Angelika is a good hobby gardener. I will not be surprised if she updates us at some point about her beautiful flowers and vegetables. This is on many people’s minds with planting season upon us. Occasionally I’ve had some luck planting tomatoes or herbs (And I’ve kept a houseplant she gave me alive for a year!) but I don’t have much of a green thumb.
But we love eating our vegetables! Don’t get me wrong. The kids will sometimes go a week subsisting off of crackers and air, then will turn around and be the most adventurous eaters you’ve ever met the next. I hesitated writing a post on eating our vegetables because while it arguably fits our nature themes, it can come off as “smug mommy-ish” and preachy and not everything works for everyone. But many times I’ll get together with friends and it is a frequently mentioned topic so I figured I had enough resources to make it fun and lighthearted. Some ideas are common, and some are a bit more out of the box.
- Let kids help cook them, grow them, or pick their own. We’ve heard if kids feel more ~ownership~ they’ll be more likely to want to devour them. Try to make it fun or different. Friends have told us their kids didn’t like certain meals until they prepped them in the Dutch oven while camping. But inviting them into the kitchen at home can work, too.
- Subscribe to a CSA if you have the opportunity and resources. We get Heaven’s Harvest and the last I knew Angelika was getting Farmer Dave’s. Kids get WAY more excited about their vegetables if they come in a box they can tear open like a birthday present every single week, believe me! I’ve actually found the vegetables turn out about twenty percent cheaper than if you buy even the non-organics at the grocery store but the “downsides” are you don’t get to choose what you want (For us this is a perk! We love surprises!) and you’re asked to pre-pay so the farmers can invest early and pay you back later. This can be tough if finances are tight, but more and more are offering payment plans and/or accepting SNAP.
Plus, you’re apt to get ~different~ things like ground cherries, a kid-friendly tomato relative that some say taste like a combination of strawberries, mangos and pineapples. Or veggies in strange shapes that are deemed too ugly for the store but are actually loads of fun, and might otherwise go to waste. Do you have a CSA you recommend?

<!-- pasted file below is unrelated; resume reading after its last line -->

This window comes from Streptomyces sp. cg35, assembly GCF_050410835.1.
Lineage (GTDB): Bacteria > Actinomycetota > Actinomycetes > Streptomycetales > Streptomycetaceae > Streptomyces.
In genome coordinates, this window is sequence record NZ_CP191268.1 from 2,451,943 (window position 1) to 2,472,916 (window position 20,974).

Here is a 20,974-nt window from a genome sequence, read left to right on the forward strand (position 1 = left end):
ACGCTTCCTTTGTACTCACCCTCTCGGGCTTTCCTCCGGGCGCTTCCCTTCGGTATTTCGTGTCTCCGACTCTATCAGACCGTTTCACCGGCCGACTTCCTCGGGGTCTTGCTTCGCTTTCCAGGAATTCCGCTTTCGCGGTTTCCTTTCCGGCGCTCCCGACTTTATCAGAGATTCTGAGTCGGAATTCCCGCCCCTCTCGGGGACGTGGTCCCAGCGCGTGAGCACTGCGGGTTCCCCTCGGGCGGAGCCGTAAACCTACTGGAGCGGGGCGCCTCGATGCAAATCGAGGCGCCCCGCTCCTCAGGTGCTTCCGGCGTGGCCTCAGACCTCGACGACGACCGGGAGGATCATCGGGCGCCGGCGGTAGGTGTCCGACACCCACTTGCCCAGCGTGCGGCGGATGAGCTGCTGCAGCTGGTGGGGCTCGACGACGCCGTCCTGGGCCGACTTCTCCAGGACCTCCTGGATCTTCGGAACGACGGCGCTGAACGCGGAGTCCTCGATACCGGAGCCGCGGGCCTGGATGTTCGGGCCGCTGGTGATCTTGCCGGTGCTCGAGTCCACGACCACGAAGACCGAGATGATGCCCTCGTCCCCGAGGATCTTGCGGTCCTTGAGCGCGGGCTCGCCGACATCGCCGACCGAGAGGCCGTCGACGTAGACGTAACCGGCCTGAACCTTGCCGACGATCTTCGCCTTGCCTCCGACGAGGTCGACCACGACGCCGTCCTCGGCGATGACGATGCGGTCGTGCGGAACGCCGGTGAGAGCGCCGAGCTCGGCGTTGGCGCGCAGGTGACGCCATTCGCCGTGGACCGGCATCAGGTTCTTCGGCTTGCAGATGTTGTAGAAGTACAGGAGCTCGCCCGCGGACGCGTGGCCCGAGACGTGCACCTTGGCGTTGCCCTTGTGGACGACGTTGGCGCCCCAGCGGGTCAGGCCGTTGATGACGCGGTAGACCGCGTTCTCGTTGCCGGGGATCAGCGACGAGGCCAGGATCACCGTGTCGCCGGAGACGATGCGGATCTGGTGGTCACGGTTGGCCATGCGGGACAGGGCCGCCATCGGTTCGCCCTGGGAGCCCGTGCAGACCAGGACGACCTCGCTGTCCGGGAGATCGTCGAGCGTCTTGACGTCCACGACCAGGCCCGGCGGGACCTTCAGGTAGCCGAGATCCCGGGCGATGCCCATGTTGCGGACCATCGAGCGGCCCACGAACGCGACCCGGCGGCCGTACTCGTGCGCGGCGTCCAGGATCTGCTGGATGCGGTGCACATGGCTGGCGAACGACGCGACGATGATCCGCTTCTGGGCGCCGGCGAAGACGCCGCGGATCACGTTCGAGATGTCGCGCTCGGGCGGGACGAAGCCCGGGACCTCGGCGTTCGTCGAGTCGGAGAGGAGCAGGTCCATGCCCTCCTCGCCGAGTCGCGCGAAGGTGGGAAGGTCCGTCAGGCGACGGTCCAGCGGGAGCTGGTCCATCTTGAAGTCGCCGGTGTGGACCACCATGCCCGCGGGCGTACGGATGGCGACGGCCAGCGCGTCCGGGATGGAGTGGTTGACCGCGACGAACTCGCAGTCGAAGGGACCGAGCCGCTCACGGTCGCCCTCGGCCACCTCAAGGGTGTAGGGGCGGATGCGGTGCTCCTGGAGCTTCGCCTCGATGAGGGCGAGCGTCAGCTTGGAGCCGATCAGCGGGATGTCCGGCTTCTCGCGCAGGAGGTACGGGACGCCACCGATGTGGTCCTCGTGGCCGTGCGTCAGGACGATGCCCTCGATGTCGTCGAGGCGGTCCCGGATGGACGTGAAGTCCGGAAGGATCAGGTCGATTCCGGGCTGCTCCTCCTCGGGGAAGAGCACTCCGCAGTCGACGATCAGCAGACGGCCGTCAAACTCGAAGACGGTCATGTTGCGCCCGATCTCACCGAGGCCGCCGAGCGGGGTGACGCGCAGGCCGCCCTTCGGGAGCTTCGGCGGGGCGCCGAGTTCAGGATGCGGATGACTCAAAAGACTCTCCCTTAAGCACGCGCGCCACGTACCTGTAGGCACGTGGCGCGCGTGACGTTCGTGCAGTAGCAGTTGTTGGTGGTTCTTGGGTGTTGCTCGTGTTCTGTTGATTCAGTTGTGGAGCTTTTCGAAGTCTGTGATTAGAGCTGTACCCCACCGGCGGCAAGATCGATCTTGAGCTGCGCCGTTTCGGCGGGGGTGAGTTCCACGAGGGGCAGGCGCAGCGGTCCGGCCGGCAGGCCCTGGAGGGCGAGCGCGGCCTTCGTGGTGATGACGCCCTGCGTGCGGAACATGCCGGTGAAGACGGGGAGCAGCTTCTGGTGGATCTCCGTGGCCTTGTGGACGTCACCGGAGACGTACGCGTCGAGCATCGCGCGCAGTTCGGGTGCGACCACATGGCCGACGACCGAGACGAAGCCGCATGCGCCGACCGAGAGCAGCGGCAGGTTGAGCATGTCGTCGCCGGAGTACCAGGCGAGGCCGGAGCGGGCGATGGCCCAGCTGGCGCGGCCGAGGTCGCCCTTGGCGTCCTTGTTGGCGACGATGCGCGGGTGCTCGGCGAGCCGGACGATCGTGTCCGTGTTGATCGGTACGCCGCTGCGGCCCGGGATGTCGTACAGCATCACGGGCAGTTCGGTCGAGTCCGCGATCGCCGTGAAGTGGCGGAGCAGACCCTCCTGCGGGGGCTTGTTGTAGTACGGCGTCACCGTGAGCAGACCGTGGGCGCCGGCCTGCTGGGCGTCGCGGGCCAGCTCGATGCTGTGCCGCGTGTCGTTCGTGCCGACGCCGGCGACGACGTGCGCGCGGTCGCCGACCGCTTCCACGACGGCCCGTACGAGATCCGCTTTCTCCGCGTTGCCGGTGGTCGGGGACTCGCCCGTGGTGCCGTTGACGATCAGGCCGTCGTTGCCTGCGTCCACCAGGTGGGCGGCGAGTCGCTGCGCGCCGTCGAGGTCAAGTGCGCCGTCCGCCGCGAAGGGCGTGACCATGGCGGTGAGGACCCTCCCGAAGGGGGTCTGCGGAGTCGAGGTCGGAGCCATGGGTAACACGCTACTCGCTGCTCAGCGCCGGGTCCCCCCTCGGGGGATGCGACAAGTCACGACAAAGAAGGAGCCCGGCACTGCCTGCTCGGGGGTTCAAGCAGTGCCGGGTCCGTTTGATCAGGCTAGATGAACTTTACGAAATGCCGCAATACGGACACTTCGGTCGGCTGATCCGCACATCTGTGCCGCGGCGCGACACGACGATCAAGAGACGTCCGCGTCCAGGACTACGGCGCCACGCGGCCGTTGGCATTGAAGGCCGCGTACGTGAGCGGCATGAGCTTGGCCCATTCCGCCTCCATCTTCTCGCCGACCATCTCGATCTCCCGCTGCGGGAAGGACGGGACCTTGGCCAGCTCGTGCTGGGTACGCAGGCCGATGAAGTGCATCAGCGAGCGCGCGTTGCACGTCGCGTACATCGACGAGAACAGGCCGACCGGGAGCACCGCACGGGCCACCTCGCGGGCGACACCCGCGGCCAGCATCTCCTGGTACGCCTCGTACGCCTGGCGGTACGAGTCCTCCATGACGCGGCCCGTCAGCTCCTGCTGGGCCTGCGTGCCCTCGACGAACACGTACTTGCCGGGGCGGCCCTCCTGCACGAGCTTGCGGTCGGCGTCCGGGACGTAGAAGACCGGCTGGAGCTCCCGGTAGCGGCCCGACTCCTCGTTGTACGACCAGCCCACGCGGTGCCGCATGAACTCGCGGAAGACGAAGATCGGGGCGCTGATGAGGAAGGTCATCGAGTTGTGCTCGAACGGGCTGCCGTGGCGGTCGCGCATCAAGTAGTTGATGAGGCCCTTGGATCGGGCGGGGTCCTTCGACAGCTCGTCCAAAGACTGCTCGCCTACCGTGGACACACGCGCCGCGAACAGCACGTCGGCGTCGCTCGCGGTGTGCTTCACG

- Alter its form. Jessica Seinfeld has her Deceptively Delicious books where she suggests things like pureeing cauliflower into your mac and cheese. These are good additions, but nutritionists are split on the tactic because they love to encourage people to eat veggies for their own sake. You may not need to hide things that much. My girls are actually pretty good at eating most things, but avoid leaves, although they’ve been tentatively using Napa cabbage as a gateway. But one of their favorite foods is pesto, go figure. Of course it is traditionally made with basil but can be blended up with kale or chard or broccoli or asparagus or pretty much any green.
- Think outside the box with what a “kid food” is. More than once, I’ve seen a child get offered something like olives or sushi and the parents said, “No, they won’t like it–they’re a picky eater.” only to see the kid eagerly devour it and hear reports they’ve continued to consume it readily at home. The kid may only have five things they like, but don’t assume brussels sprouts won’t be the sixth, just because of their rep or because you don’t like them!
- Trade with friends. Sometimes my kids will balk at a healthy snack I give them, but they inevitably want to try their friends’ snacks and vice versa. Obviously this is only recommended with good friends without known allergies but there have been times I called a friend up and said, “Pssst! I’ll pack the bell pepper slices today if you bring the carrots!” and the kids eagerly snatched up what their friend had even if they would’ve ignored their own because they felt like they were getting away with something.
- Try a cutesy presentation. We’ve all heard of ants-on-a-log. My kids have this plate for sanctioned play-with-your-food time. This is a common suggestion but an oldie but goodie for a reason.
- Play around with condiments and sauces. Toddlers, especially, love dipping their food in all manner of things. Put out some mini-ramekins filled with a variety of choices and you might find the veggie sticks gone. Be careful, as many condiments have added sugar, but there are many without and you still might prefer the sweet dips on grape tomatoes versus chips. And yes, the kids might want to do things that sound odd to you like putting strawberry cream cheese on eggplant or soy sauce on apples. Let them! We only cringe because we’re socialized to. If they are things you’d let them eat in other combinations, don’t stop them! It probably won’t last forever and it is getting it into them.
Again, this is not one-size-fits-all, and things can be tricker for individuals with medical reasons for their hesitations or for supertasters. But it can be fun to share experiences and bounce ideas around. What are your best tips for getting your kids (or spouses or friends) to eat their vegetables?